Outdoor Research Alpine Alibi II Gloves – Climbing Gear Review

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Outdoor Research Alpine Alibi II Glove

Outdoor Research Alpine Alibi II Glove

For climbers operating regularly in the mountains in winter, gloves take a lot of abuse. Kev Avery puts the Alpine Alibi II Glove from Seattle based, Outdoor Research, to the test to see if it can be warm, dexterous and tough…

Performance****

Style ****

Value****

 

Outdoor Research say: “Designed for altitude, the updated for Fall ’13 Alpine Alibi II™ combines superb dexterity and grip with serious warmth and protection. The gloves are built of weather-resistant stretch soft shell fabric for a secure, comfortable fit, with a waterproof/breathable GORE-TEX® insert to keep hands shielded from the weather and allow perspiration to escape during highly aerobic activity. We’ve added even more PrimaLoft® One insulation to expand the gloves’ comfort range, and the new internal gusset further protects against the elements.”

Testing the dexterity of the Outdoor Research Alpine Alibi II Glove on a cold day ice climbing in France.

Testing the dexterity of the Outdoor Research Alpine Alibi II Glove on a cold day ice climbing in France.

I generally demand a lot from a pair of gloves. I get cold hands (and feet) due to poor circulation and need a glove that is going to be warm, but dexterous enough for hard climbing. I also need them to last more than a season. They need to be tough!

Granted, I can not usually get all these things from just one glove. I normally carry 3 or 4 pairs on a day out winter climbing in Scotland, a warm gauntlet style for belaying, and a couple of thinner, short cuff, soft shell pairs for climbing technical pitches; feeling that it’s best to put up with a bit of extra cold for an increase in dexterity and a decrease in scare factor and pump.

So, where do the Alpine Alibi II Gloves from Outdoor Research fit in to all this? Well first of all, they are a full gauntlet style, lined with a Gore Tex membrane and insulated with Primaloft One (synthetic filling). This means you get great hand protection from the elements and they are warm. With 170g of Primaloft One insulation, Outdoor Research say these gloves have a target comfort range from -5°F to 20°F. And they really are warm! Probably a little too warm for strenuous pitches in Scotland but perfect as a belay glove or if you want to give your hands a boost when moving more slowly.

I used these gloves on quite a few damp (wet!) days in the Scottish mountains this season and the Gore Tex liners did keep my hands dry. What I did notice however, was that the stretch softshell outer fabric wetted out completely on a couple of occasions. These were pretty wet days but I could ring them out by the time I got back to the car, they were that saturated! Astonishingly, my hands were still fairly dry inside though!

 

I have used these gloves for climbing technical mixed pitches on Ben Nevis, ice falls in the Alps, winter mountaineering in temperatures down to -15 degrees C and also whilst skiing. They worked for all of these applications but probably performed best for me on winter Alpine climbs and ice falls of medium technical difficulty.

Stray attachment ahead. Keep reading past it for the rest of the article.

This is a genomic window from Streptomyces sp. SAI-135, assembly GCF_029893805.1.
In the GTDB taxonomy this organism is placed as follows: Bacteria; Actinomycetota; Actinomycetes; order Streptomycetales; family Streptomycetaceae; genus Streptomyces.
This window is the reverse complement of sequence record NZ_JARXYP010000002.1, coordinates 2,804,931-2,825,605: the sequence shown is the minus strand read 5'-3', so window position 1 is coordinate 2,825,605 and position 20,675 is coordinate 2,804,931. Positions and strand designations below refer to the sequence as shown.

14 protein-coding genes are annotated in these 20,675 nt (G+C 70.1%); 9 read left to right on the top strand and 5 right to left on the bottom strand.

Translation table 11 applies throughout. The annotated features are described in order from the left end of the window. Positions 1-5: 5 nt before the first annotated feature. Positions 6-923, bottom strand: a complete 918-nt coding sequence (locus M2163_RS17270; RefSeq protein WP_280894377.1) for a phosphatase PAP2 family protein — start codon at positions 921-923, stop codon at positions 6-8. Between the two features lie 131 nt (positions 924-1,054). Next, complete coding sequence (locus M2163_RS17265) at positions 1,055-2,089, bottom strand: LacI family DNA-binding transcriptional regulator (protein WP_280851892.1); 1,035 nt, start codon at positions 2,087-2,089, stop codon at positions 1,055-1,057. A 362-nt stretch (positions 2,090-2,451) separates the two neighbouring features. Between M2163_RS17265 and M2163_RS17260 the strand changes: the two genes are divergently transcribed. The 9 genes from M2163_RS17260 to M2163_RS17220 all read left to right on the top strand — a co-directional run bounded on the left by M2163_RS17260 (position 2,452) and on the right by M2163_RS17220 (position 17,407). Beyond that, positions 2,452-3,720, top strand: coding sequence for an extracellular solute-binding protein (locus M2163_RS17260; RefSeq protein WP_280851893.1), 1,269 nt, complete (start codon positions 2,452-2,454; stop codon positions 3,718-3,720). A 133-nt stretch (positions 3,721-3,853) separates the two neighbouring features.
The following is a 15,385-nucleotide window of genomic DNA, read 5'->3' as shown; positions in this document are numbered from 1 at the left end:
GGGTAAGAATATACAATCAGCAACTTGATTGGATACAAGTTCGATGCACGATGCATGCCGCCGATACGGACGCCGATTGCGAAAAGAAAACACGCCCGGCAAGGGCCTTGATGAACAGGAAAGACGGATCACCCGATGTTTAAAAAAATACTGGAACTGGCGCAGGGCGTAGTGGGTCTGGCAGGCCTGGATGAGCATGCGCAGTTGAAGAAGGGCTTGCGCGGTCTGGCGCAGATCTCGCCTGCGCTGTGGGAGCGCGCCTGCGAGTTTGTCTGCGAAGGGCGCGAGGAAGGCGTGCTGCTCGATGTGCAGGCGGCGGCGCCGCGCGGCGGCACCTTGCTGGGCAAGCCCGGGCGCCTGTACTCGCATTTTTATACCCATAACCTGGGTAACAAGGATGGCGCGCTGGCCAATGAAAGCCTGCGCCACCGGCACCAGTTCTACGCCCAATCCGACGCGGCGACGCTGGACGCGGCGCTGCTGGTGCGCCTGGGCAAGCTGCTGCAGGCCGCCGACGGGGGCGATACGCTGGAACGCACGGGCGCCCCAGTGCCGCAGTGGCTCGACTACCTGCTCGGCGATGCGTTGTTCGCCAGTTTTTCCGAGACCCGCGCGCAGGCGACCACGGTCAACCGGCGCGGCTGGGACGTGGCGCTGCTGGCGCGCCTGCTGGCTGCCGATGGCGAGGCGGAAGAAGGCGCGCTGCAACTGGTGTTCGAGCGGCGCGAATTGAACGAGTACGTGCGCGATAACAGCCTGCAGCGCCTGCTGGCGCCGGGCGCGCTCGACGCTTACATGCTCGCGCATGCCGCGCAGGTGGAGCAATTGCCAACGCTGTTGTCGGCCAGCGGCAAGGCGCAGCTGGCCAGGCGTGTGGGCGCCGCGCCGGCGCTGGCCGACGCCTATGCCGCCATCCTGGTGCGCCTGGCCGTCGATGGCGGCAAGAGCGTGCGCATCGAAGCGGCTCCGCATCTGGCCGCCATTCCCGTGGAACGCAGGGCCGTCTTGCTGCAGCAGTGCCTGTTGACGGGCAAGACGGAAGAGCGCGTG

The Outdoor Research Alpine Alibi II Glove was dexterous enough for placing protection on steep ice climbs and protected my hands from the elements.

The Outdoor Research Alpine Alibi II Glove was dexterous enough for placing protection on steep ice climbs and protected my hands from the elements.

The dexterity of the Alpine Alibi II Gloves is very good for a glove of this warmth, but I did have a slight issue with the fit. I wear a size small in these (for comparison purposes I wear a medium in other brands such as Black Diamond) and whilst the fit and dexterity of the fingers was superb, the thumb was way too big for me and had the knock on effect of making the glove feel clumsy in those situations where lots of dexterity is needed, such as fiddling gear in and clipping on tricky cruxes! They may be fine for you, so you just need to try them on before you buy them!

So far the quality and durability is proving to be brilliant. The Pittards leather palm and fingers are showing very little wear. I really like the foam panels on the back of the hand for protection when using ice tools, however one thing I am noticing is that the edges of the fabric they are set into, are showing wear and this could maybe have been done more neatly. This is the only major sign of wear so far though.

Other features I like on these gloves are the internal gusset and SuperCinch gauntlet closure which do a nice job of sealing out the elements. The Idiot Cords are also great too and a good backup to stop the clumsy ones amongst us, dropping them 1000m down an icy North face!

So to conclude, the Alpine Alibi II Glove from OR is a well made, warm and protective gauntlet, great for winter Alpine climbing, Scottish routes as well as skiing and general mountaineering. The fingers are dexterous for a glove of this warmth rating although I did find the thumbs too long for me.

  • Price: £130

 

 

 

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